Structure and Composition

MAs allow for a natural way to structure and design an IDS. For example, rather than a monolithic static system, an IDS can be divided into data producer and data analyzer components and represented as agents. The data producer provides an interface to the networks it sniffs or audit trails it filters. Multiple analyzers, each responsible for detecting a single attack or a small set of attacks, interact with the producer to look for attacks. Under such a framework, MAs from multiple vendors can be used to create an IDS. If a company has the best detector for attack X and another company has the best detector for attack Y, then we can use MAs from both vendors to detect X and Y.

Adapting Dynamically

MAs provide a versatile and adaptive computing paradigm as they can be retracted, dispatched, cloned, or put to sleep as network and host conditions change. For example, as better MAs detectors for an attack are developed they can be sent out on the network to replace the older version, or if an MA is producing too many false positives it can be recalled or gracefully terminated.

MAs also have the ability to sense their execution environment and autonomously react to changes. For example, if the computational load of the host platform is too high and the host’s performance doesn’t meet the agent’s service expectations, the agent and its data can move to another machine that can better satisfy its computational needs. MAs can distribute themselves among the hosts in the network in such a way as to maintain the optimal configuration for solving a particular problem.

Operating in Heterogeneous Environments

Large enterprise networks are typically comprised of many different computing platforms and computing devices. One of the greatest benefits of MAs is the implementation of interoperability at the application layer. Interoperability at the computer or transport layer requires significant changes to the host’s environment. Interoperability at the presentation layer limits flexibility in updating the system for new attacks. Conversely, while MA frameworks must be installed on each host, MAs themselves are independently configurable. Since mobile agents are generally computer and transport-layer independent, and dependent only on their execution environment, they offer an attractive approach for heterogeneous system integration.

The ability of MAs to operate in heterogeneous environments also provides an opportunity for the easy integration of network-based and host-based tools operating on various platforms.

Robust and Fault-tolerant Behavior

The ability of mobile agents to react dynamically to unfavorable situations and events makes it easier to build robust distributed systems. For example, if a host is being shut down, all agents executing on that machine are warned, whenever possible, and given time to dispatch and continue their operation while preserving their execution state on another host in the network. Their support for disconnected operation and distributed design paradigms eliminate single point of failure problems and allow mobile agents to offer fault-tolerant characteristics.


The computational load on centralized IDSs increases as more processing nodes are added to the networks they monitor. As networking technology continues to improve, increased bandwidth and network traffic will place greater demands on these centralized architectures. Distributed MA IDS architectures are one of several options that allow computational load and diagnostic responsibilities to be distributed throughout a network.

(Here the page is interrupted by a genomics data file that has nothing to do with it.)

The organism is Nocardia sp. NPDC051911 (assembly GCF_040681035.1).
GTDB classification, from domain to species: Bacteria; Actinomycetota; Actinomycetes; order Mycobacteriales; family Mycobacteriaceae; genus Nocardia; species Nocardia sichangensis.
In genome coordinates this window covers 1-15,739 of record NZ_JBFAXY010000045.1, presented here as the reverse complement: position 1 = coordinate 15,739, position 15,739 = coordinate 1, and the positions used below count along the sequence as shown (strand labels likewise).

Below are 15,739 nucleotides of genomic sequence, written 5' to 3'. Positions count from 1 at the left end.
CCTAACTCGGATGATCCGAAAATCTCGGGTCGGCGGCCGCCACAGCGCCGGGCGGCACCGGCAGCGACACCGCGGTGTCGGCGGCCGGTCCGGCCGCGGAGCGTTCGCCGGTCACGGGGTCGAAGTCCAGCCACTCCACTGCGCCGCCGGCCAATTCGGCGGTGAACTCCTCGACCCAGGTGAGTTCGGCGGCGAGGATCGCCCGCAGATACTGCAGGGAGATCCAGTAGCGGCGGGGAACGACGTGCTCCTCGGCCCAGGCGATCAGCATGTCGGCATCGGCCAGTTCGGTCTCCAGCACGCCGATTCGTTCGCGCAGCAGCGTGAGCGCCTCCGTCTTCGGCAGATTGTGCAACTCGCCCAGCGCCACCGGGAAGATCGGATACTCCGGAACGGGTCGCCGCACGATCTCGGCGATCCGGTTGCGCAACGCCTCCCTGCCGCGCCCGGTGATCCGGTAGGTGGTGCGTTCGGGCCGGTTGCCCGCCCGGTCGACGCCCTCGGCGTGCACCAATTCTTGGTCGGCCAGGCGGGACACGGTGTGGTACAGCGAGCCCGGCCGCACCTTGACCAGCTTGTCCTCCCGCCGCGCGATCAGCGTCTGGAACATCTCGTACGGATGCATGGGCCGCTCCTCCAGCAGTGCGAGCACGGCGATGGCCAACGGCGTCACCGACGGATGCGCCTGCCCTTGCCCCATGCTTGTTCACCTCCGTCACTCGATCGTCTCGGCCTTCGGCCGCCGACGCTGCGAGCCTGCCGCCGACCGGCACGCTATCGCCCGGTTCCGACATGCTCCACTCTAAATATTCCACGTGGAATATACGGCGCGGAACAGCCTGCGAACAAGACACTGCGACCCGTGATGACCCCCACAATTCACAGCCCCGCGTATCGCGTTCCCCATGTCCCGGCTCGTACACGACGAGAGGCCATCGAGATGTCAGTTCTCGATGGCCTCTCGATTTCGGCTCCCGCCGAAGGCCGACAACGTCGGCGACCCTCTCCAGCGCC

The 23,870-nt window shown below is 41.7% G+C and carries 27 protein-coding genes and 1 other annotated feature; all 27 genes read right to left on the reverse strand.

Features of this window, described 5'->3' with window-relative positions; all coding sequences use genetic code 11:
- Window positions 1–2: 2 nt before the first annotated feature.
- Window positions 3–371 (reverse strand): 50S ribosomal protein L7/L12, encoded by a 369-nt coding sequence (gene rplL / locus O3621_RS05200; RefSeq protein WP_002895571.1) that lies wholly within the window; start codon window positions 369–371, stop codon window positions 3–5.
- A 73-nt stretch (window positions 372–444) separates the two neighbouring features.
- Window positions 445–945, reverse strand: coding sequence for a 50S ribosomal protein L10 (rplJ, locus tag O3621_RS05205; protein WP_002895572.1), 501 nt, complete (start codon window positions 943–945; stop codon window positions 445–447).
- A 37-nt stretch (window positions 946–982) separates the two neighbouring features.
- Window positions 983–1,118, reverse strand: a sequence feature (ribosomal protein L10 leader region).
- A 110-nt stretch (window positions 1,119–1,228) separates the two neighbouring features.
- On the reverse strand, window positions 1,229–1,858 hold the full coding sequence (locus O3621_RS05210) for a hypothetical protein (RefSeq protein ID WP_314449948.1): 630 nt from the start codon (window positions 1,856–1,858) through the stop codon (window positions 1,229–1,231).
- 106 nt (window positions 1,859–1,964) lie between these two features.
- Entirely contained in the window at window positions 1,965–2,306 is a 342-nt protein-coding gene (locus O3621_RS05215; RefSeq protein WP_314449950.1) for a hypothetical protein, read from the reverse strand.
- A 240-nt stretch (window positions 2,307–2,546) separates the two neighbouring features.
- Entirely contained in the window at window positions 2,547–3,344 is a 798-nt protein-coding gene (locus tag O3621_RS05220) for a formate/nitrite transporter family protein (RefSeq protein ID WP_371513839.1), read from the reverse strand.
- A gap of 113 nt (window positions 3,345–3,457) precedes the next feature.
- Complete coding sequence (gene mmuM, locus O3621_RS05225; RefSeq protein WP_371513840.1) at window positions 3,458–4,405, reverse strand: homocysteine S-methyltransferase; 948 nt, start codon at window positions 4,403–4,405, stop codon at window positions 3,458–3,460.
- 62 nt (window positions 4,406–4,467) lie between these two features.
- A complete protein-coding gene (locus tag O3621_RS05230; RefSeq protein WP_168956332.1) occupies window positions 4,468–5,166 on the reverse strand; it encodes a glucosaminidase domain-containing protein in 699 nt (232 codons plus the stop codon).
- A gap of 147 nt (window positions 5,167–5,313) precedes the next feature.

As the number of computing elements in the network increases, agents can be cloned and dispatched to new machines in the network.

Disadvantages of Mobile Agent

The obvious disadvantage of using MAs is the concern that they will introduce vulnerabilities into the network. However, this is not the only disadvantage to implementing Mobile Agent Intrusion Detection System (MAIDS). MA solutions may not perform fast enough to meet the IDS’s needs.


The security concerns related to mobile code are one of the main obstacles to the widespread use of this technology. The MA computing paradigm presents a number of security threats that are not addressed by conventional security techniques. Standard security techniques must be modified or new techniques invented to address these threats.

The security threats can be classified into four broad categories:

  • Agent-to-agent
  • Agent-to-platform
  • Platform-to-agent
  • Other-to-agent platform

Agent-to-agent category represents the set of threats in which agents exploit security weaknesses of other agents or launch attacks against other agents.

Agent-to-platform category represents the set of threats in which agents exploit security weaknesses of or launch attacks against an agent platform.

Platform-to-agent category represents the set of threats in which platforms compromise the security of agents.

Other-to-agent platform category represents the set of threats in which external entities, including agents and agent platforms, threaten the security of an agent platform.


One of the most challenging problems facing IDSs is improving the speed with which they can identify malicious activity. Not only must IDSs detect attacks quickly, but they must also process system events in real time. This task is becoming ever more difficult as network bandwidth increases. Mobile agent software will generally hinder rather than help an IDS’s ability to rapidly process events and detect attacks.